bigger company like Siemens issued the bond I think last week with we negative
interest like a company so they can literally raise hundreds of billions more
or less as a settlement and build stuff but they don't know how to deploy it
and let's take the uber examples or I'm living in a small city called Kiel in
Germany and there was no Uber or MyTaxi around for four and then MyTaxi was
introduced though the EPA's not available in queue since 6 months and that was
like the community of taxi drivers asked by the local newspaper. Do you think
that's a threat or not. And. It was clear what how successful it's now the
citizens committee of Taxi Driver said no. We don't see a big market
potentially in Q because our customers say they shop local and then it's. So I
think this explains a lot like the. It's more like an attitude kind of thing
it's not money related it's not strategy it's it's really how you do it and not
what you do. And then that's also like the main difference. Because that was
the penalty question. Yeah. In the U.S. and Germany. That's really bad.


Knud Kegel: And just one other aspect we see it's actually the size of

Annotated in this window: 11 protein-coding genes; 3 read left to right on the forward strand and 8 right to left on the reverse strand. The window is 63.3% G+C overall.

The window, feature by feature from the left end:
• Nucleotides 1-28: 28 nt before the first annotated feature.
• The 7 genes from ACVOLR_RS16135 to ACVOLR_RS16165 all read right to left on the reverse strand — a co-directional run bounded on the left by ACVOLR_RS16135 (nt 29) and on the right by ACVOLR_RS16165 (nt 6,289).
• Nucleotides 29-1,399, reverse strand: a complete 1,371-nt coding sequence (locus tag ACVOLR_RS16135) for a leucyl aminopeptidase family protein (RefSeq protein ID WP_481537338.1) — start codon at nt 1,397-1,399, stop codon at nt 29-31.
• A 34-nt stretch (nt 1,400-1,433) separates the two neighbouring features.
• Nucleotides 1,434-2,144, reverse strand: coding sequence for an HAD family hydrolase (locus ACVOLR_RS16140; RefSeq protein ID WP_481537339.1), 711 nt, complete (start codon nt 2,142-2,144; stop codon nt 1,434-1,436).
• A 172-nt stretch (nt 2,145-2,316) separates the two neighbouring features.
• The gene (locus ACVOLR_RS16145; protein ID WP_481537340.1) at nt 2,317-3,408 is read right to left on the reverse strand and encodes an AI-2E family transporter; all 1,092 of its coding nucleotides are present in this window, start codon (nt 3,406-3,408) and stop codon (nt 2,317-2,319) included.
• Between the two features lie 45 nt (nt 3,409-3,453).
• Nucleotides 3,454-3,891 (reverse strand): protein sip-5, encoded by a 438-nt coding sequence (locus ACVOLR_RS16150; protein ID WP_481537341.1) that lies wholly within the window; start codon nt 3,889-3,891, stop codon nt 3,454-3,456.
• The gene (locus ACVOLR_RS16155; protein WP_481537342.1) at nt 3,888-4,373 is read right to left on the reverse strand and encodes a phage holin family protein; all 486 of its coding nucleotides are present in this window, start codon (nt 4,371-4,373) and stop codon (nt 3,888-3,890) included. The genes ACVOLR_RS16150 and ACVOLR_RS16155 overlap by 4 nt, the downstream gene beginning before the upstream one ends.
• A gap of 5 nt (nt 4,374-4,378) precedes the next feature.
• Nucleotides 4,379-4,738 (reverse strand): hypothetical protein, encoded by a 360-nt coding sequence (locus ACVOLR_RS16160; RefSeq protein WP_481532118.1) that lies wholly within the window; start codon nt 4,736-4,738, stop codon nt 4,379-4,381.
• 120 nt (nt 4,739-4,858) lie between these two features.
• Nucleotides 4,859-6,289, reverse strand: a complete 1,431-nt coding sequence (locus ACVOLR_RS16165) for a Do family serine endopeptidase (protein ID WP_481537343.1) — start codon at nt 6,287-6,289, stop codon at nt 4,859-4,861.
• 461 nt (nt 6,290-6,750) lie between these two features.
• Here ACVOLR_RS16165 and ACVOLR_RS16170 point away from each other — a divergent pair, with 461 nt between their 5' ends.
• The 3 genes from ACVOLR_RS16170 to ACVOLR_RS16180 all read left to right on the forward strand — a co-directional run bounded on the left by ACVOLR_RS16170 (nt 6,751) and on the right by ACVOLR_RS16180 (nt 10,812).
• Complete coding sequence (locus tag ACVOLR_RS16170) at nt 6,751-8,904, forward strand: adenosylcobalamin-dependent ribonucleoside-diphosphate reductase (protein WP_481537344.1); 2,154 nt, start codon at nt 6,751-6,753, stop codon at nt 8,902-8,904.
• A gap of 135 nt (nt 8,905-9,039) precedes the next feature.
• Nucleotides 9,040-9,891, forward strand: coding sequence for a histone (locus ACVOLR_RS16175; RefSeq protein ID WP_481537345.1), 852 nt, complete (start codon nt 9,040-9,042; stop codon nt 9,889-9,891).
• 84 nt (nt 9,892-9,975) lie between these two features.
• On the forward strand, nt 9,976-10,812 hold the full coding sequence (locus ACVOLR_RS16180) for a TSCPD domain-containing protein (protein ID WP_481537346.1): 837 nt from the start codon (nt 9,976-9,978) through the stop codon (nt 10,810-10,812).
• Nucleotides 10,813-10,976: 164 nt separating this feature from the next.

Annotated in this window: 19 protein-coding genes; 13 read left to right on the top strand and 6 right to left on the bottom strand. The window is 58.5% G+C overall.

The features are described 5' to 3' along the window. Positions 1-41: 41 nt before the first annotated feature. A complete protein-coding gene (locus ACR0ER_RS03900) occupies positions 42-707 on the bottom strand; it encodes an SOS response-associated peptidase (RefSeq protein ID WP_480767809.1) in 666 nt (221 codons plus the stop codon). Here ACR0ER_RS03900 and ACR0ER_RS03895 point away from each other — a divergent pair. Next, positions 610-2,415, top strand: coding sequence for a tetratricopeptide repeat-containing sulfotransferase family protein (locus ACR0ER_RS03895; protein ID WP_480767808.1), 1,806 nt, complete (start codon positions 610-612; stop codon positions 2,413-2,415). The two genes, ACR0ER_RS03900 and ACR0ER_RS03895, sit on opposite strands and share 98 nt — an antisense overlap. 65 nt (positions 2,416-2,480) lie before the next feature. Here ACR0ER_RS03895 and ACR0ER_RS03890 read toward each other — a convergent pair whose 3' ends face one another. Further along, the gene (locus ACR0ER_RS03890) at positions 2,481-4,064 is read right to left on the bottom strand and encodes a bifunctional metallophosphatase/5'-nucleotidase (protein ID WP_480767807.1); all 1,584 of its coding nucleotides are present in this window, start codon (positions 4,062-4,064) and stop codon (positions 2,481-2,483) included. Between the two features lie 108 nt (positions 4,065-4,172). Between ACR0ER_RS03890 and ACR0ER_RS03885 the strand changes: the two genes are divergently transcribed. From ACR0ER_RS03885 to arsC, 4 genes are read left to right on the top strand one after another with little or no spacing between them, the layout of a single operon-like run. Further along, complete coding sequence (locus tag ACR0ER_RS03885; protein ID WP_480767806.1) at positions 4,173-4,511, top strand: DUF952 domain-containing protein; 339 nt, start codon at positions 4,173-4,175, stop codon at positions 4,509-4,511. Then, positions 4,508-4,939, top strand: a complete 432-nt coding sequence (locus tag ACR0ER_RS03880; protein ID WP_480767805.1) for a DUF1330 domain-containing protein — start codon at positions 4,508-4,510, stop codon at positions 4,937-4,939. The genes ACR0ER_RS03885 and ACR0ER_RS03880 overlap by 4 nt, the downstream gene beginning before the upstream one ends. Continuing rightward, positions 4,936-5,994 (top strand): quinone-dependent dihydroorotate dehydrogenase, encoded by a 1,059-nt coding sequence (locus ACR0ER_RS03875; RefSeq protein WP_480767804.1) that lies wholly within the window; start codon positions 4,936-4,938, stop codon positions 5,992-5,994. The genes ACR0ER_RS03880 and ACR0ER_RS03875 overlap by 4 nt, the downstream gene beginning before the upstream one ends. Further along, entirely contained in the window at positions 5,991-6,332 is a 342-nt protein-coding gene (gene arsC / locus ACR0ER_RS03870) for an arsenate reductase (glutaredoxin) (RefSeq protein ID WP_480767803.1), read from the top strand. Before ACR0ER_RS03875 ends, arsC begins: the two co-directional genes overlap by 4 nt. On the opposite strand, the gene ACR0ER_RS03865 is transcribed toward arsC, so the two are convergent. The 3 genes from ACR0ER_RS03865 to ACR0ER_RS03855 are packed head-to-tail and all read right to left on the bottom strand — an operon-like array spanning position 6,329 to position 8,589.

the addressable market. So U.S. is pretty strong and you know we have it for
restaurants and everything. One thing that works get scaled out immediately to
an unbelievable amount of copies of that. Yeah. And so how is it here from your
experience. Alex in Germany, being a decent European market. You know it's like
France U.K. it's it's pretty good markets but of course it's not the same level
like the U.S. that you reach 400 million people without any policy you see
that's still a limit or I think that's the limit for capital B2C business models
where you need economies of scale though that help you monitor growth and in a
lot of B2B businesses that's not necessary.


Alexander Graf: And then there is no European market at all. So I was often
asked by U.S. companies if I know what should be our go to market strategy
Europe and then we have to explain there's no common market. You have to decide
what is your core customers. Are they in Germany or the UK either in France and
you have to go market by market so. If you're like in a business environment
where where you can where you can create local economies of scale that
protects. It protects you from your competitors that's good enough. If you're
in a market B2C driven market you are an economy of scale that are globally
related. That's very hard to achieve in Europe but. Then again. We don't have
to look into Silicon Valley. Now we have to look to China where other providers